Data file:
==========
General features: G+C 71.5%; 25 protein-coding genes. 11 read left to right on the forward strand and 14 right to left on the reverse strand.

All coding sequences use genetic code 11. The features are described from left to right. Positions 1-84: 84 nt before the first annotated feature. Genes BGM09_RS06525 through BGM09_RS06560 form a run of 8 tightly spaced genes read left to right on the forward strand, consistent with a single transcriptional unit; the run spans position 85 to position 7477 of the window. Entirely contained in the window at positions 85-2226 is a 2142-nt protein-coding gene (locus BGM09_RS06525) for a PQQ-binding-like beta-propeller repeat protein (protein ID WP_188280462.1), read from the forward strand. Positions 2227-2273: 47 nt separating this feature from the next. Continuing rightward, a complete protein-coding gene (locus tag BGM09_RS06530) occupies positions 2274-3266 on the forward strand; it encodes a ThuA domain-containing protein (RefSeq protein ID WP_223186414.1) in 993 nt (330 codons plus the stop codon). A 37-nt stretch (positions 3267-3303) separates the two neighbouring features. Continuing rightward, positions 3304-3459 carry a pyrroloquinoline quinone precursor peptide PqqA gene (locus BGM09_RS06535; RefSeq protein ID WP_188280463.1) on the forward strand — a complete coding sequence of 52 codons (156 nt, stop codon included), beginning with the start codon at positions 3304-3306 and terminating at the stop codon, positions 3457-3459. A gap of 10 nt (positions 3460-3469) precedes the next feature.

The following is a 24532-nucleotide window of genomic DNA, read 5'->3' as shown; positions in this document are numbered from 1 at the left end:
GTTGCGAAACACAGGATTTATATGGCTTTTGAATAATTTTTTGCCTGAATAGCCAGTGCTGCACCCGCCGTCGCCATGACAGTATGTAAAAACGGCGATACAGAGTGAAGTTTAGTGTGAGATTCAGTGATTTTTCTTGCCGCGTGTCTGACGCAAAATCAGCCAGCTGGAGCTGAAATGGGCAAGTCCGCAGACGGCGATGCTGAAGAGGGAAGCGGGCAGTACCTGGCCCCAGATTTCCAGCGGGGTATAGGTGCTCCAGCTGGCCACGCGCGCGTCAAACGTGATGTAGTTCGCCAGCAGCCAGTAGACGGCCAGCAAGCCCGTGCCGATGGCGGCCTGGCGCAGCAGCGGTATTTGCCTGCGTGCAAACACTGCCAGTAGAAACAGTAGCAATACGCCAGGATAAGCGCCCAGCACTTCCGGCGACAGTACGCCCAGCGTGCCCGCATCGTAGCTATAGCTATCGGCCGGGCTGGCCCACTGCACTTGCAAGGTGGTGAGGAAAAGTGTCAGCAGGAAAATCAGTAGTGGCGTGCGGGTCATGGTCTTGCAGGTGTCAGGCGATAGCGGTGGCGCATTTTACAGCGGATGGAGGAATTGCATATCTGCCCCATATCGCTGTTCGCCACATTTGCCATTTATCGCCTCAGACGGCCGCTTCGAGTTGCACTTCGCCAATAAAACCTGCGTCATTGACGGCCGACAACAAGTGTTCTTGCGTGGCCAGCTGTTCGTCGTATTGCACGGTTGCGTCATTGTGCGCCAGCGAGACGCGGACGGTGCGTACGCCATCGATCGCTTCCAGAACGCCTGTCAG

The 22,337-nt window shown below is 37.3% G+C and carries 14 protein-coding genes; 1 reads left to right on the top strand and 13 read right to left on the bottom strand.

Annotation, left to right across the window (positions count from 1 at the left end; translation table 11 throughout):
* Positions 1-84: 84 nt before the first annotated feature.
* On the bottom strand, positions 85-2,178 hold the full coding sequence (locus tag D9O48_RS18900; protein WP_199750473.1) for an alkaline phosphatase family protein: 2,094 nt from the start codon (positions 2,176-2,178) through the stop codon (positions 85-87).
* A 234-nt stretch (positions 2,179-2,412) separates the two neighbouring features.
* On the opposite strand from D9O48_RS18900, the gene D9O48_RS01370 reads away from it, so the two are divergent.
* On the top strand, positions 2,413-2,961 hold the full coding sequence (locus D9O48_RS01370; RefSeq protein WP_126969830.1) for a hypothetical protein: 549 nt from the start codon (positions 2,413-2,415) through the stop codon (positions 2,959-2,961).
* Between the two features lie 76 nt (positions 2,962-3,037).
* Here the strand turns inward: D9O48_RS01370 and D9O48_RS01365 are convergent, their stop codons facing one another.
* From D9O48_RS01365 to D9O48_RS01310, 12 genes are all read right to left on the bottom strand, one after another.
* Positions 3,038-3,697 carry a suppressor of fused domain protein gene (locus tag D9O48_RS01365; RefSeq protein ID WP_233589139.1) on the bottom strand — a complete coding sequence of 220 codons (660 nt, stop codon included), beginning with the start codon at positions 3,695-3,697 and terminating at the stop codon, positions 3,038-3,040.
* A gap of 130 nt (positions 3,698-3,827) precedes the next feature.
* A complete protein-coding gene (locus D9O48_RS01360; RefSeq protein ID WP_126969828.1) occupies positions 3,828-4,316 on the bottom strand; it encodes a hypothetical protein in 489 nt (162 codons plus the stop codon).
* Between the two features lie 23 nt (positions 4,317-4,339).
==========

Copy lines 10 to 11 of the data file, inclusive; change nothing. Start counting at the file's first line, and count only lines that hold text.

* On the opposite strand from D9O48_RS18900, the gene D9O48_RS01370 reads away from it, so the two are divergent.
* On the top strand, positions 2,413-2,961 hold the full coding sequence (locus D9O48_RS01370; RefSeq protein WP_126969830.1) for a hypothetical protein: 549 nt from the start codon (positions 2,413-2,415) through the stop codon (positions 2,959-2,961).